Something about the holidays always makes me want to watch a romcom, but unfortunately, almost all of today’s romcoms feature two cishet white characters falling in love, and after years of suffering through these plots, they’re just not appealing to me anymore. Fortunately, in today’s world, there are more and more romcoms featuring queer characters—just not on the silver screen. Today’s web crush is a cute, fluffy webcomic that needs a little bit more worldbuilding but still showcases some fun slice-of-life queer love stories.
Les Normaux is set in a supernatural version of Paris, France, and is about a group of friends as much as it’s about anything. All the characters narrate their own stories as they go along, so we get to hear about each character’s plotline and their sides of the romantic conflicts. Our main pairing is Sebastien and Elia, two young men who meet at a party and later find out they live in the same apartment complex. Sebastian is a human wizard who’s moved to Paris to study magic, and Elia is a vampire who’s a student and sometime actor. As their relationship progresses, Seb gets to know all of Elia’s friends and Elia gets to know Seb’s Filipino family (and megalomaniacal pet bunny, Pierre).
The title of this comic means “the normals” in French, and as that would imply, the story focuses on the normal parts of life rather than the different magics and species involved. Most of the cast are queer characters of color, and the comic is entirely told in slice-of-life “journal entries” from each character. We learn about werewolf Ronnie’s new relationship with zombie Drew, we’re excited for Pam when she gets up the courage to talk to Radha, and we’re nervous for Seb when Elia takes him home to meet his family. Despite much of the cast being supernatural, it is entirely focused on real issues that everyone in a relationship can relate to.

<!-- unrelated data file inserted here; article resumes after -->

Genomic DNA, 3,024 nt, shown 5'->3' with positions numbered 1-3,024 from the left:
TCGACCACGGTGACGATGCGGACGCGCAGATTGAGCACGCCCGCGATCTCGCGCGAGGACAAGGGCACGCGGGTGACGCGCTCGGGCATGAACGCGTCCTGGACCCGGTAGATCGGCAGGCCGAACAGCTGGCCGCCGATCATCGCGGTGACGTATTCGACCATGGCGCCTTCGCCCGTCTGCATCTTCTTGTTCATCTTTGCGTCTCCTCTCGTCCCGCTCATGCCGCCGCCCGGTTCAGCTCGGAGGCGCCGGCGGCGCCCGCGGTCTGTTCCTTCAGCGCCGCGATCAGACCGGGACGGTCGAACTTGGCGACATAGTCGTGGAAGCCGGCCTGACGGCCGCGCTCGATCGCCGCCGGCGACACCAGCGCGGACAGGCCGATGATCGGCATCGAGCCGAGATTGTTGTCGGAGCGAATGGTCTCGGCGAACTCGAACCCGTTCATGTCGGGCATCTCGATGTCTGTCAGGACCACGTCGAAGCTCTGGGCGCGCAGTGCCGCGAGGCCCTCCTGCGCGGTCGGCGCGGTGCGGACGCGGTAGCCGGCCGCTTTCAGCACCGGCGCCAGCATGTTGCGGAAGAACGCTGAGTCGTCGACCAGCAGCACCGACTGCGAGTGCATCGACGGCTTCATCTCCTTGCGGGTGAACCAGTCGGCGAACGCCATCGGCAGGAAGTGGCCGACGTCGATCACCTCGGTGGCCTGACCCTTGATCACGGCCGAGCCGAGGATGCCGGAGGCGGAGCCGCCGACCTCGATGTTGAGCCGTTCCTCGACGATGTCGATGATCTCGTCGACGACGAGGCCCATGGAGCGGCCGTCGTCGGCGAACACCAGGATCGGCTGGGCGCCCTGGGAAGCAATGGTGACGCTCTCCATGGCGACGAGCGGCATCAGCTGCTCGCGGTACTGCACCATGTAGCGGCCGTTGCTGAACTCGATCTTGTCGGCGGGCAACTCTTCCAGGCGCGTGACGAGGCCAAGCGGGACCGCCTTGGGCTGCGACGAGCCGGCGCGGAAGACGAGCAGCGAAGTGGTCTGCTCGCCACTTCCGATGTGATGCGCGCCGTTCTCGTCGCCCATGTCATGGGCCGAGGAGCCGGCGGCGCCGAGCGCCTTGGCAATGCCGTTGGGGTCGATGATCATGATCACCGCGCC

There’s no Edward Cullen-like angst over being vampires and werewolves in this story, and on the one hand, that’s something I appreciate, because Twilight was terrible. But on the other hand, the one drawback of Les Normaux is that it seems to have put little real time or effort into its worldbuilding. Even though it’s a slice-of-life format, I’d love to have Seb talk about coming to live in the supernatural part of Paris, or if Elia talked about what it’s like being a vampire or part of a vampire family. It would especially be interesting to hear more about Drew’s backstory—he’s mute and communicates with Ronnie through sign language and writing, but knowing why he can’t speak would help us understand him rather than feeling like the author put in a disability for funsies.
These minor issues aside, Les Normaux is an extremely diverse and cute comic; definitely give it a look if you’re into slice-of-life stuff and not real plot! You can find it on its site, Tumblr, or Twitter!